CO2 and Oxygen in Evolution of Air on Earth and Health
Video: Evolution of
Air Causes Chronic Diseases and Low Cells Oxygen due to Low Carbon Dioxide.
How is it possible that a human being, one of the smartest species on
Earth, can kill itself, and over 90% people die this way, by overbreathing?
Is it nature so silly to create this way? In order to answer these questions
we need to consider changes in air composition on Earth and CO2 and O2
evolution. When there were no life on Earth, air has no oxygen (since oxygen
is a very reactive substance), while CO2 was a part of the volcanic gases that
formed air during those times. Geological studies suggest that CO2 concentration
was up to 10-12% or even more.
Thus, when the first organic substances and life forms appeared on Earth
(from about 5 billion to 1 billion years ago), our atmosphere did not have
any measurable amounts of O2, according to Professor Maina (Maina, 1998), who wrote the book The gas
exchangers: structure, function, and evolution of the respiratory processes
about development of respiration and breathing in various creatures living
on Earth in the past and now. He is one of the leading modern authorities on
respiration of different life forms.
Fig. Carbon dioxide and oxygen: Evolution of air on Earth
and body cell O2 and CO2 parameters.
Appearance of the first vertebrates (about 550 millions years ago) and
the development of prototypes of human lungs took place when air was made up
of only about 1% O2, while having much higher percentage of CO2 (Maina,
1998), likely over 7%. Normal air today has many times more O2 (about 20%)
and only a fraction of the CO2 (0.03%). However, our cells now still live in
the air that existed hundred millions years ago: “But the cells of animals
and humans need about 7 % CO2 and only 2% O2 in the surrounding environment.
This is the way how our cells live: cells of the heart, brain, and kidneys”
Hence, most of the time our lungs were developing and evolving in
conditions when the CO2 content was high (up to 7-12% during the first
stages of development), with gradual decline, and low O2 values (about 1% or
less during the first stages of O2 evolution). During these stages the process of control of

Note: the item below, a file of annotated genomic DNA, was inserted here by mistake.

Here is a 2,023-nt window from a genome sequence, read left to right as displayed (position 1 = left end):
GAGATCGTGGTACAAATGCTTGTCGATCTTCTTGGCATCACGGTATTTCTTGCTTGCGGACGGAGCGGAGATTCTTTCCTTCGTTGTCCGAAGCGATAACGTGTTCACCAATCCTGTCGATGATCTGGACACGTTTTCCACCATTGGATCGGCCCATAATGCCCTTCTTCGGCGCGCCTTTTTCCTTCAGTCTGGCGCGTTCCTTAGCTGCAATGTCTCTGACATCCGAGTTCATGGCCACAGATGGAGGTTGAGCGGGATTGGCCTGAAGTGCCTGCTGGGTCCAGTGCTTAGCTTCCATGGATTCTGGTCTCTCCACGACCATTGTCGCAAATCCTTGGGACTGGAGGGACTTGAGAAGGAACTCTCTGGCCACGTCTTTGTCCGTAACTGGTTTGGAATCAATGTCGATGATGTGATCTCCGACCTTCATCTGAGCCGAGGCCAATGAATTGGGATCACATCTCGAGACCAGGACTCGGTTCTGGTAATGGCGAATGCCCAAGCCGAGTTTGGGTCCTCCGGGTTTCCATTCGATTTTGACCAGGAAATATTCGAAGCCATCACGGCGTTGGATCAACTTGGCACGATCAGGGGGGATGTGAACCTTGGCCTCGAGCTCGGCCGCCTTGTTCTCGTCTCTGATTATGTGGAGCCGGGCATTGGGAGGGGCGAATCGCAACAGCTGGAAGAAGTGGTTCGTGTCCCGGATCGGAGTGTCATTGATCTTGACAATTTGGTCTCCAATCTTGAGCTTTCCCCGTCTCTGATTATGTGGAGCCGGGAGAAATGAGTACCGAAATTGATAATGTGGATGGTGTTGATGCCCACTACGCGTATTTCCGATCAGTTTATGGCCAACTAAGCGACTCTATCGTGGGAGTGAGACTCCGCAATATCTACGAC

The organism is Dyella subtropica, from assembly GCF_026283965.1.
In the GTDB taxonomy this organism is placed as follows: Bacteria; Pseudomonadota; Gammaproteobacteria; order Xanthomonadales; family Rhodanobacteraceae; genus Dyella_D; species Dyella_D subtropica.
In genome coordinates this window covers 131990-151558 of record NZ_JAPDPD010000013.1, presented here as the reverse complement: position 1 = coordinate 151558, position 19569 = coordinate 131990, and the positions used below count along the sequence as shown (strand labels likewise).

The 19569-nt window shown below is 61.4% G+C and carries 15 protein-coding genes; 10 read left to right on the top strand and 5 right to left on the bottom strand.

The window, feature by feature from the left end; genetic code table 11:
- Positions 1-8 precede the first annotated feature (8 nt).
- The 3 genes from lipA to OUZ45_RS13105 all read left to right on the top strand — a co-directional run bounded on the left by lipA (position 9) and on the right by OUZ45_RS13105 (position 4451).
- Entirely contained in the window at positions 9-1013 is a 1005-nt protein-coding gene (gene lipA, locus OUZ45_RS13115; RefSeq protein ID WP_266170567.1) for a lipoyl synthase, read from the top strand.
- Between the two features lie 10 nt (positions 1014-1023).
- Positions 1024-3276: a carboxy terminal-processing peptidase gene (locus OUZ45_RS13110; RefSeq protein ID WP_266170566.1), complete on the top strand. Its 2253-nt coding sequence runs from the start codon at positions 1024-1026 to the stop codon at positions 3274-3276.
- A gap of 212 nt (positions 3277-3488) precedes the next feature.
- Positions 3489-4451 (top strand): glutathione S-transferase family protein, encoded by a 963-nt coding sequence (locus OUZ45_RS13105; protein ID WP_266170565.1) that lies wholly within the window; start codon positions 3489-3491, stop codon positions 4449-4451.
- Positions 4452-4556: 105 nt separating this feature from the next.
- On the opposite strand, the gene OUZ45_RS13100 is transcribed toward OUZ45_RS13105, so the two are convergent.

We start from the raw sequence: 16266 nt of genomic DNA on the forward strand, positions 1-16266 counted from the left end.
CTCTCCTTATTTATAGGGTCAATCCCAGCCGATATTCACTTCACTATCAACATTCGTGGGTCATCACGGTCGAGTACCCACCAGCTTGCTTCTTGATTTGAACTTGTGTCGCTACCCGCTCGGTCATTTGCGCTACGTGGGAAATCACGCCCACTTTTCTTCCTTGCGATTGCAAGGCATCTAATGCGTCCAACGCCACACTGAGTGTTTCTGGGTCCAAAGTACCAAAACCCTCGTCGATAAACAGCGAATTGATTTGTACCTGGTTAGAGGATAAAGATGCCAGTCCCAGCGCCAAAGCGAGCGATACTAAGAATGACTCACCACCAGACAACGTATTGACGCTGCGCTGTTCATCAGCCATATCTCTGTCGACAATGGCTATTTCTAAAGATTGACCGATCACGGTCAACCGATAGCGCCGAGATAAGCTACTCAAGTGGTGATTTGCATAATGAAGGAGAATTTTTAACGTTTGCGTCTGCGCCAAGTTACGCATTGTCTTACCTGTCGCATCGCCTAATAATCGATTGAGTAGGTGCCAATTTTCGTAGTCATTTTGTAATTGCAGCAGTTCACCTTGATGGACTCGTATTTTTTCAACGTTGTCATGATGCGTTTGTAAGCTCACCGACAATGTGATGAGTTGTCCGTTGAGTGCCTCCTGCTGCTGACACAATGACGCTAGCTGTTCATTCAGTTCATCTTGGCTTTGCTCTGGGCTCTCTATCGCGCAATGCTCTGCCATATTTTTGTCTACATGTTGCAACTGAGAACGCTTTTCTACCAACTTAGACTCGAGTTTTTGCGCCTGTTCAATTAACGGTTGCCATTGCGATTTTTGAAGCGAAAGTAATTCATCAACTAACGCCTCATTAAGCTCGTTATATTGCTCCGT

breathing by the nervous system was also developed. Since this primitive air
had very little O2, our evolutionary predecessors could get more oxygen in
tissues by breathing more. Since any stressful situation, digestion, search
for food, mating, playing, and any other activity required more oxygen,
hyperventilation became the fundamental reflex or instinct. Only totally
peaceful stress-free rest had low metabolic rate where heavy breathing would
not give any advantage for survival.
On the other hand, however heavy was breathing of these primitive
creatures in the past, they would still get the main nutrient, CO2, from
air. The CO2 content in tissues had to be even higher than in air and these
creatures would never develop spasms of coronary vessels, bronchi, other
smooth muscles, or abnormal excitability of the nerve cells, or muscular
tension or any other above-mentioned negative effects. Hence, nature did
provide primitive creatures with ability to function without all
above-discussed physiological flaws.
However, the main parameter of our environment, our air, had dramatic
change during later stages of our evolution due to advance of green life
that transforms CO2 into O2 during photosynthesis.
We can see that air had dramatic change during evolution. It now has too
much oxygen and almost no CO2. Hence, the chief parameter of our environment
(we can survive for days or weeks with no water or food, but only for
minutes with no air) became abnormal in its composition. It is only
existence of our lungs that protected us from extinction. Nature could not
anticipate this cardinal change in air, but it did provide us with the means
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